December 20, 2014

Here & Now: A Repositioning...


Gulfshore Insider: The Way

A not-yet 50-year-old woman told me the other day that she moved to Naples to be closer to her children. Try to envision it: Here’s a woman in her physical and professional prime (49 is the new 29, as you know) who happily abandoned a glamorous American city—and not to vacation or retire, or be a babysitting grandma, or even to watch over aging parents. Whoa.

As Bob Dylan warned us, the times, they are a-changin’. A whole new generation of emerging and mid-career professionals and entrepreneurs are putting down roots here in Paradise. Snowbirds are getting way younger, too. The Internet has so profoundly changed the way we conduct business in this century that even corporate executives based up north are spending winters here. Why? Because they can.

Nothing could be greater than a young, vibrant community that is a magnet for culture and the arts, sensational chefs and world-class retail brands, right? Well frankly, I’m extremely concerned about the grave new problem this presents.

Specifically: what to do about “Season.”

Here’s the thing. The natives here on the Gulfshore have had trouble enough with the textbook definition of seasons. I mean, what exactly is autumn, people? And if that’s not bad enough, the rules keep changing. Take a look at this timeline.

Stage 1
Ancient history. The term “season” refers to whatever wildlife is legal to “harvest” at any particular time of year. As in snook season or deer season.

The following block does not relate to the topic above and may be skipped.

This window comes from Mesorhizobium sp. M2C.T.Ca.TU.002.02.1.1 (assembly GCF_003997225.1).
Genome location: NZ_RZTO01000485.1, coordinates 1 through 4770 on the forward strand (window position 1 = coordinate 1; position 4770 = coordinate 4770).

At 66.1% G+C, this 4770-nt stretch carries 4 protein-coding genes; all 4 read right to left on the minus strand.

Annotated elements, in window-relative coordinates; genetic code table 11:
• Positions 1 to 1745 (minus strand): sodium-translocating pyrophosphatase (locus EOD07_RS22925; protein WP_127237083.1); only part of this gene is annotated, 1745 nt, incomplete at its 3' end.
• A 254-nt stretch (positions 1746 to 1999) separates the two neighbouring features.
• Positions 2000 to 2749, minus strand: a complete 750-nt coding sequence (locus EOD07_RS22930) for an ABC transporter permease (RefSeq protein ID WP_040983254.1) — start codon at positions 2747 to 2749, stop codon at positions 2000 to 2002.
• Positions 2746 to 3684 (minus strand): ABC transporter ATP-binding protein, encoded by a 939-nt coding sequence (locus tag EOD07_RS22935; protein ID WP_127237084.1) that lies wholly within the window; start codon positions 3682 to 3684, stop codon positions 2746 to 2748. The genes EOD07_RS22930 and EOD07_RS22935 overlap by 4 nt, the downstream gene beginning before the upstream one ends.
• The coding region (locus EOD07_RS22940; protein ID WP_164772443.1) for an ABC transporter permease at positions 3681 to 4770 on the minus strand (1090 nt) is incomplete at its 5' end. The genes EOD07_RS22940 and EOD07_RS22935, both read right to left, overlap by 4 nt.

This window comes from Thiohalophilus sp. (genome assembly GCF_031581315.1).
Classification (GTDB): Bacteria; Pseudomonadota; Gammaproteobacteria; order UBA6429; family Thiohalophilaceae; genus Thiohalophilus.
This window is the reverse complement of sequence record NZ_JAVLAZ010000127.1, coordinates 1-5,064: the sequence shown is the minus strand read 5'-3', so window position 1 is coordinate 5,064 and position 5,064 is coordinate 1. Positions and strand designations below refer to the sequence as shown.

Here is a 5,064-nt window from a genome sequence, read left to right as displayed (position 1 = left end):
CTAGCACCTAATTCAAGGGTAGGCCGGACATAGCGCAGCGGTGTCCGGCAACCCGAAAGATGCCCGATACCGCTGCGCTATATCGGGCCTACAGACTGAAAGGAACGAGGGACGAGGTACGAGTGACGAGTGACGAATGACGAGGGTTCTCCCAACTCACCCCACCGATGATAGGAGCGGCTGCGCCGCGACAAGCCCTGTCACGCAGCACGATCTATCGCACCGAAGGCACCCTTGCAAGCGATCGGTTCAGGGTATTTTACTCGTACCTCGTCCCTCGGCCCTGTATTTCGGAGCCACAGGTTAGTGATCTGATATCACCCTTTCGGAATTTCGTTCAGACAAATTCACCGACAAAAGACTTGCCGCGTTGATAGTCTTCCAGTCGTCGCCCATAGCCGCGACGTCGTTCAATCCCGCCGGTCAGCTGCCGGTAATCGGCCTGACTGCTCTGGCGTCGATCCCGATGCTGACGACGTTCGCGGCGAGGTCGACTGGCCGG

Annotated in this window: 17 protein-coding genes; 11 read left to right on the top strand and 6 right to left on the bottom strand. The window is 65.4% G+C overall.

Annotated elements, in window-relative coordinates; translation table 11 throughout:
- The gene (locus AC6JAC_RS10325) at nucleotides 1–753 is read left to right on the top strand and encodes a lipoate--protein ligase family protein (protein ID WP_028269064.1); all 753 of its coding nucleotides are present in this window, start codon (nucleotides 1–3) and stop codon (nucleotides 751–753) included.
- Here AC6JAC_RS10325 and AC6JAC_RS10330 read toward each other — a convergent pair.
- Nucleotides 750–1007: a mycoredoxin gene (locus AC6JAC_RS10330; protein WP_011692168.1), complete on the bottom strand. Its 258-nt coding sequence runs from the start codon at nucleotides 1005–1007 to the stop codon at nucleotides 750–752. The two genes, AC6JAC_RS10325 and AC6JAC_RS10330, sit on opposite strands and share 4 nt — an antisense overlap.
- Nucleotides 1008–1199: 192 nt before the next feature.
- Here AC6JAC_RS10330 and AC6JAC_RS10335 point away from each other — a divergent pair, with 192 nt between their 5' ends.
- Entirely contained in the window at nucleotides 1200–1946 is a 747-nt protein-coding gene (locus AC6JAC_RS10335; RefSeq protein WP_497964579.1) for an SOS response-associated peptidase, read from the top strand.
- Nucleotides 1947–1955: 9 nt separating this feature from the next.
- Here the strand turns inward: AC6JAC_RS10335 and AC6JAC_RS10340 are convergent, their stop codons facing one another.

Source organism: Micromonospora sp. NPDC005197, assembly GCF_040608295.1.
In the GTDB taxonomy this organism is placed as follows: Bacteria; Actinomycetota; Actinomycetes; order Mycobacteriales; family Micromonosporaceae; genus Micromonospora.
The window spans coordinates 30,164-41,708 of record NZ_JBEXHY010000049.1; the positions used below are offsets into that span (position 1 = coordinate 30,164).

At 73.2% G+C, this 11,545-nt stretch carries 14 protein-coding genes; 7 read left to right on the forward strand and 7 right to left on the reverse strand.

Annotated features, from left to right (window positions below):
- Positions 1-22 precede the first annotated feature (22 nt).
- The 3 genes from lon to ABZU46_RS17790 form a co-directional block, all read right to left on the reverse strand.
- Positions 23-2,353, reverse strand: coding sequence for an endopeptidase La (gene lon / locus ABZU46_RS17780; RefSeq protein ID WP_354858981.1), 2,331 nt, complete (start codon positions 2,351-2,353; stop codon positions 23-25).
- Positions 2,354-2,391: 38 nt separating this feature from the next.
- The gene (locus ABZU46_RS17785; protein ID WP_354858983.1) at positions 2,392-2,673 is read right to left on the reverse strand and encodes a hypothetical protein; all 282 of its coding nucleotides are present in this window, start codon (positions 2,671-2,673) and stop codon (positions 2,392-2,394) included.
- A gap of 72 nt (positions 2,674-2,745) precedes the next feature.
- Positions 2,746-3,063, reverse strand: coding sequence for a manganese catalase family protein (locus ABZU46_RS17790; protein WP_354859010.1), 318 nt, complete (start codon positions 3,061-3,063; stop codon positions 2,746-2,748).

Stage 2

Discovery by Thomas Edison.Wealthy industrialists and quirky inventors slip down for a few weeks in February to go hunting, fishing or puttering about in their laboratories incognito. So now we have two seasons: Winter (February) and Regular (the other 11 months).


Stage 3

The ladies arrive. The industrialists and inventors start bringing the wives, thus totally destroying the order of things. They come with steamer trunks and a social agenda, planning to stay from New Year’s Day until the snow melts up north.


Stage 4

Southwest Florida officially starts writing the word “season” with a capital S.

Season now runs from January to March. The other nine months are Off Season.


Stage 5

Saks Fifth Avenue, The Naples Philharmonic Center for the Arts, the Ritz-Carlton Hotels and Roy Yamaguchi show up. “Season” stretches another month, now encompassing January through April.

Stage 5, present day

It finally happens. There’s not an inch left on the social calendar for another single tête à tête. Organizers are doing the unimaginable: hosting world-class events before and after the socially accepted months. Snowbirds who aren’t paying attention are missing out, and they’re not happy about that. “Season” is about to get redefined.


Stage 6

The future. I suggest we take a cue from the cruise industry and establish Repositioning Season. Here’s how it works. Cruise ships that winter in the tropics sail back to Europe, Canada or Alaska for the summer. Then, they reverse the route and go back to the tropics before the weather turns cold.